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I had a similar problem and all it was, was that the partition was full and there wasn't enough space to write. Check how full the partition is... Code: df ...
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  1. #11
    Trusted Penguin Dapper Dan's Avatar
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    I had a similar problem and all it was, was that the partition was full and there wasn't enough space to write. Check how full the partition is...
    Code:
    df
    Hope this helps.
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  2. #12
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    No, it's not the case here. my disk is 1.8TB and only 58% is used... it may have to do with the file system and the way the files were copied. I started this disk on an NTFS and all files copied via Windows. I am using it connected to a WDTVLive streamer running on Linux, so it may be a strange environment to achieve what I am set to, so it's a good exercise but may be futile...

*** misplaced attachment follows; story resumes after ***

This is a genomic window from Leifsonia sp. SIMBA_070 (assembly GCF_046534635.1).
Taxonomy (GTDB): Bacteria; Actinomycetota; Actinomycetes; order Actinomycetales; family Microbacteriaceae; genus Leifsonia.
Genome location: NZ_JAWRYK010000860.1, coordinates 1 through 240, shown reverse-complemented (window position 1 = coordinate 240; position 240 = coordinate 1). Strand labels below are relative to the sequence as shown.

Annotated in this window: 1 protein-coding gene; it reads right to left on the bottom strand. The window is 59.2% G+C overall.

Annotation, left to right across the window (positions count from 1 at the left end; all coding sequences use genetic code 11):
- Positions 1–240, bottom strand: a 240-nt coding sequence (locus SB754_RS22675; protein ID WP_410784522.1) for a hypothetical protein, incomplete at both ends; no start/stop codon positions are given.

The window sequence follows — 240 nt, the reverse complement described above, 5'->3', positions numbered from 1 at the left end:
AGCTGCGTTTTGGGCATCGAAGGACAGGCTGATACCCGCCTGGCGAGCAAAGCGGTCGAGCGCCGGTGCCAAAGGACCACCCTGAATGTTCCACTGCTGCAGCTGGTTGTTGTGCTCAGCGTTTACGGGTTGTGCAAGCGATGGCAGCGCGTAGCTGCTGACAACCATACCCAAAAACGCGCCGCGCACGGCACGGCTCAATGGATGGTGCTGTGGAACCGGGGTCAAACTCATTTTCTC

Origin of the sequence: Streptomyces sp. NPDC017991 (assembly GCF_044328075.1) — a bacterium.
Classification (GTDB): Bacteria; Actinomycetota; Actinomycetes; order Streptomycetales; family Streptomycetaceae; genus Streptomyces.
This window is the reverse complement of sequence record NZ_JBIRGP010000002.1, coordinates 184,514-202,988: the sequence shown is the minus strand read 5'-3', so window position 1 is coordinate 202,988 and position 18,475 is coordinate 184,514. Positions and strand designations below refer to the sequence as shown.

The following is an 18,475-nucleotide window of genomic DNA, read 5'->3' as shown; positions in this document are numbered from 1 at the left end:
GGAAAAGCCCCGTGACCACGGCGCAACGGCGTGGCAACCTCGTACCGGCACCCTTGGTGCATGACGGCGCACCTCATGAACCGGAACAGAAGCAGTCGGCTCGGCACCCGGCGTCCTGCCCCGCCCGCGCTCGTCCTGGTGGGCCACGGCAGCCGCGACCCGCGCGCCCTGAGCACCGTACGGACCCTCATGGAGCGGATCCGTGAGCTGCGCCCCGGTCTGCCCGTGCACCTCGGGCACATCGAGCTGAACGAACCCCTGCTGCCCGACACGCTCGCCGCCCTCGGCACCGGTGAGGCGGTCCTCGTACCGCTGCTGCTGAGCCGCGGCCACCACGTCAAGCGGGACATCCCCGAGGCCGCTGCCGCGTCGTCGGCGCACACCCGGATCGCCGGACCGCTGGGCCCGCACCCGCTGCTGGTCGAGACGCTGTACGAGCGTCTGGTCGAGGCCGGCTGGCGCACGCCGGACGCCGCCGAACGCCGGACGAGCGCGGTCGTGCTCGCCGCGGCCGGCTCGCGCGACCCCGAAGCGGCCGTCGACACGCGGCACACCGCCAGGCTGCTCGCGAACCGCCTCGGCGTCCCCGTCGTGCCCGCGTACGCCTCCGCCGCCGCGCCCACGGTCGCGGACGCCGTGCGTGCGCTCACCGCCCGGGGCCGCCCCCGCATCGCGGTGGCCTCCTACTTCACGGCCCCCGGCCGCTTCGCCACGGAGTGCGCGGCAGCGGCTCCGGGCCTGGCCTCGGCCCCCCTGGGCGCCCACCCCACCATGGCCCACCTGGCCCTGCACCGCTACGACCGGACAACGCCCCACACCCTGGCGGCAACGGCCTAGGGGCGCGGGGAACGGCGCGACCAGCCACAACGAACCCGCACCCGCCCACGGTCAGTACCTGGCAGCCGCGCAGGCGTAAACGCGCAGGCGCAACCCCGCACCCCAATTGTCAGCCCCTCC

3. #13
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    Quote Originally Posted by gedit View Post
    I used "mount" to get the info. Here is what I got for the particular drive (it's a USB drive):
    /dev/sda1 on /tmp/media/usb/USB2/62D8B378D8B34955 type ufsd (rw,noatime,nodiratime,nls=utf8,uid=0,gid=0,fmask= 0,dmask=0,sparse)
    I've never heard of a "ufsd" filesystem before so I Google'd a bit and mostly found links to a product from a company called Paragon Software Group. In particular it's mentioned with respect to something they offer for people that want NTFS filesystems that Linux can use with full read-write access. So whatever is going on is probably related to how that software works more than anything else. My suggestion is to get another disk, formatted using a native Linux filesystem, copy all the media from the "ufds" disk to the new disk, then use the new disk for the media streaming system.
    ktech11 likes this.

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